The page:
25. The wireless energy control unit of claim 24, wherein said decoupling element comprises a capacitor.
26. The wireless energy control unit of claim 24, wherein said decoupling element comprises a transformer.
27. The wireless energy control unit of claim 1, further comprising a wireless transmitter which, collectively with said wireless receiver, provides bi-directional communication with a remote station.
28. The wireless energy control unit of claim 1, wherein said first position corresponds to an open switch position, and wherein said second position corresponds to a closed switch position.
29. The wireless energy control unit of claim 1, wherein said messages are received over an FM sideband.
30. The wireless energy control unit of claim 1, wherein said controllable switches consume essentially no power when in the first position.
31. The wireless energy control unit of claim 1, wherein said power source comprises a single-phase alternating current power source.
32. The wireless energy control unit of claim 31, wherein said single-phase alternating current power source is stepped down from a power utility transmission line, and has a nominal voltage level of between 110 volts and 130 volts and a nominal frequency of 60 Hertz.
33. The wireless energy control unit of claim 1, wherein each of said controllable switches is identical in construction.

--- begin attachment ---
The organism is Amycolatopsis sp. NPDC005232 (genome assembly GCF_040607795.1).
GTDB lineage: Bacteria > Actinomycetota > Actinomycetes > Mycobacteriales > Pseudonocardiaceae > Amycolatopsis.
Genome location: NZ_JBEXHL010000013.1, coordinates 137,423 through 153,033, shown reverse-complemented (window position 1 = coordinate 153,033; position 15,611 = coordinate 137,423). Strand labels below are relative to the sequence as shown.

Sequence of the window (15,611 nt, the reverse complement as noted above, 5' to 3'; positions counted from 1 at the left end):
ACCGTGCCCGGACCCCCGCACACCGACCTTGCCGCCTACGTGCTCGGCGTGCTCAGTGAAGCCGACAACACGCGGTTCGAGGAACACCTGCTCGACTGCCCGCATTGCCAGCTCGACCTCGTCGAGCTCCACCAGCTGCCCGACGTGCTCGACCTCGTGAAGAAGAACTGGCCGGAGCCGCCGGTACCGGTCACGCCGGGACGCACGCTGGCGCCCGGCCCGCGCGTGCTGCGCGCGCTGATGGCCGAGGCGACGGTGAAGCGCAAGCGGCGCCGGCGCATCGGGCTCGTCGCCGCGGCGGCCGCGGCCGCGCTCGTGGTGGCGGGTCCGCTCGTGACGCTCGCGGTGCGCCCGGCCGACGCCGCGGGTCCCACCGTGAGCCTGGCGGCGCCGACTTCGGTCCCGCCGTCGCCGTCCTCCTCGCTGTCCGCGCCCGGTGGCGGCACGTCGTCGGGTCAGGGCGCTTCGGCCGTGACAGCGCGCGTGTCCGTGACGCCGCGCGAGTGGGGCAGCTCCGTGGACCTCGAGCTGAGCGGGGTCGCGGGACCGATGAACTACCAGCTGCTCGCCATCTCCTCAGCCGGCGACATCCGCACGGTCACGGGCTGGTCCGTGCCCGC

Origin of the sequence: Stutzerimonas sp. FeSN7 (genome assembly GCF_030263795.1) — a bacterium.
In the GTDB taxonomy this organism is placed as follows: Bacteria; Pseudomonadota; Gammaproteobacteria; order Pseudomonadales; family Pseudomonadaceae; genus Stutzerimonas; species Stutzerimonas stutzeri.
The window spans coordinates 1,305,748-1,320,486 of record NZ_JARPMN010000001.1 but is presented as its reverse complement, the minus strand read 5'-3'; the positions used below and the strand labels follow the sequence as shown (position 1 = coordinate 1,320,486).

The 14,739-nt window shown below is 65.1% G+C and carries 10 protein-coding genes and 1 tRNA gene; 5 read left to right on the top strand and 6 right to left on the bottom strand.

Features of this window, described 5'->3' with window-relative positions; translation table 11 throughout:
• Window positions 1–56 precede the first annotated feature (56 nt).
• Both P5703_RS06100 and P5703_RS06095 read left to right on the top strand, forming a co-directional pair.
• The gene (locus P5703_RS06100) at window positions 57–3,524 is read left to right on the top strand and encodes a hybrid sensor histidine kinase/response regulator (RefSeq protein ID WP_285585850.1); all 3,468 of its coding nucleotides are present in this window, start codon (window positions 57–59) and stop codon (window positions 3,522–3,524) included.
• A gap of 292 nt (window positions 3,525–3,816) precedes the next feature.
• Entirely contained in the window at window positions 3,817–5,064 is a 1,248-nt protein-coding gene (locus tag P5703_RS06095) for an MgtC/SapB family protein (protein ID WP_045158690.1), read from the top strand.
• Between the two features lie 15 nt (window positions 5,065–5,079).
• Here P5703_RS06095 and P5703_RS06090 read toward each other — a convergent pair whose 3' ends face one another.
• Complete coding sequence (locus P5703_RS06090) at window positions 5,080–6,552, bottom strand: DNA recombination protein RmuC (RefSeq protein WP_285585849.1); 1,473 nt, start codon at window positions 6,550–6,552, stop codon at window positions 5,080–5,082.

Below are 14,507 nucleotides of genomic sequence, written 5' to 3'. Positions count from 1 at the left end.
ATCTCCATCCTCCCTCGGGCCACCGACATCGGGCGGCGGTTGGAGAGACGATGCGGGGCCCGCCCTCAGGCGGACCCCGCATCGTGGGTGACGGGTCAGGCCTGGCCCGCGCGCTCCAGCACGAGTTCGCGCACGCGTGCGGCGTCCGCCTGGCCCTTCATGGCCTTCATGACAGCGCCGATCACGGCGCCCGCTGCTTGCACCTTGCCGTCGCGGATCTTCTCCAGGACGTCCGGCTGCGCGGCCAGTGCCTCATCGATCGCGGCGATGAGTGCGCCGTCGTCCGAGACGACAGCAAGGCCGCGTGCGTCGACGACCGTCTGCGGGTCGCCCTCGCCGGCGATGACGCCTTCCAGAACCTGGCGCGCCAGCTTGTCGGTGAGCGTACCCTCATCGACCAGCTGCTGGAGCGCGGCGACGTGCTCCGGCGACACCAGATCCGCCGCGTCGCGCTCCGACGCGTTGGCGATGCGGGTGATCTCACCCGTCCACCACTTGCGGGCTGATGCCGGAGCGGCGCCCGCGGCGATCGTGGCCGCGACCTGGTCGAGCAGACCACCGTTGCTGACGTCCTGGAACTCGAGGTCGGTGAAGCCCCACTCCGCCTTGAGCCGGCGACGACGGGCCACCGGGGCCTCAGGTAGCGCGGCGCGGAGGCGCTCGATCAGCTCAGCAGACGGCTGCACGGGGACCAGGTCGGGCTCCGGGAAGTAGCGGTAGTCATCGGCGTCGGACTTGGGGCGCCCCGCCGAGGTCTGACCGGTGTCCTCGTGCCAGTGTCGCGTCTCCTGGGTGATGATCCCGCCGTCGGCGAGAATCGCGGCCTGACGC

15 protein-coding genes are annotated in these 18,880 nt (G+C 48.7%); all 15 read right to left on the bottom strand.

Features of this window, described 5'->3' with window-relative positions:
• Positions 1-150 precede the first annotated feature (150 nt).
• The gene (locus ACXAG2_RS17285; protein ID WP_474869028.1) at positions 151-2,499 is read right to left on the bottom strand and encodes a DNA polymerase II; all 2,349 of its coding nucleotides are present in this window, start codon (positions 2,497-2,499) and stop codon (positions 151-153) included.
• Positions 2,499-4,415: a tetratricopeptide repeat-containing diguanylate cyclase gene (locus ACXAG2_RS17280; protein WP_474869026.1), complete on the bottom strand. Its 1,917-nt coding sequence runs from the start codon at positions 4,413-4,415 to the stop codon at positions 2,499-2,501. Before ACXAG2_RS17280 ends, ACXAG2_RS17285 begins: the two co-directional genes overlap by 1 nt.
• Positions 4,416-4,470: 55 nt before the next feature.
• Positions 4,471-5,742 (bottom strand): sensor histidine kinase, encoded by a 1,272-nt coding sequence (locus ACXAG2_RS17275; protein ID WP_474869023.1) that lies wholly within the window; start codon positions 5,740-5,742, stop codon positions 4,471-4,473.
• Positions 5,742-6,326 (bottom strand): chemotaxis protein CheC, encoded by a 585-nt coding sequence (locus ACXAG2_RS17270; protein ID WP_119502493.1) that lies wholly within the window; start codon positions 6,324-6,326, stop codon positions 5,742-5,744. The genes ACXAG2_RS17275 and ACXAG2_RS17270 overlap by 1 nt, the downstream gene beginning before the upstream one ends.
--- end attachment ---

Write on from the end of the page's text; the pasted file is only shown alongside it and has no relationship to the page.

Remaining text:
34. A method of controlling power distribution from a power source to a plurality of electrical loads, the method comprising the steps of:
receiving messages via a wireless receiver;
in response to one or more of said messages, selectively switching one or more of a plurality of controllable switches according to a pre-established priority, each of said controllable switches electronically connected between a power source and an electrical load, and thereby selectively disengaging the power source from or engaging the power source with one or more of the electrical loads.
35. The method of claim 34, wherein each of said controllable switches has a first position wherein the power source is electronically connected to the switch's electrical load, and a second position wherein the power source is disconnected from the switch's electrical load;
36. The method of claim 34, wherein said controller comprises
a processor; and
a non-volatile memory storing program instructions for said processor.
37. The method of claim 36, wherein said controller further comprises a control register, and wherein the method further comprises the step of storing individual control bits in said control register for controlling an on/off state of each of said controllable switches.
38. The method of claim 36, wherein said controller further comprises an alterable memory portion, and wherein said method further comprises the step of storing, in said alterable memory portion, historical data regarding the status of said controllable switches at various points in time.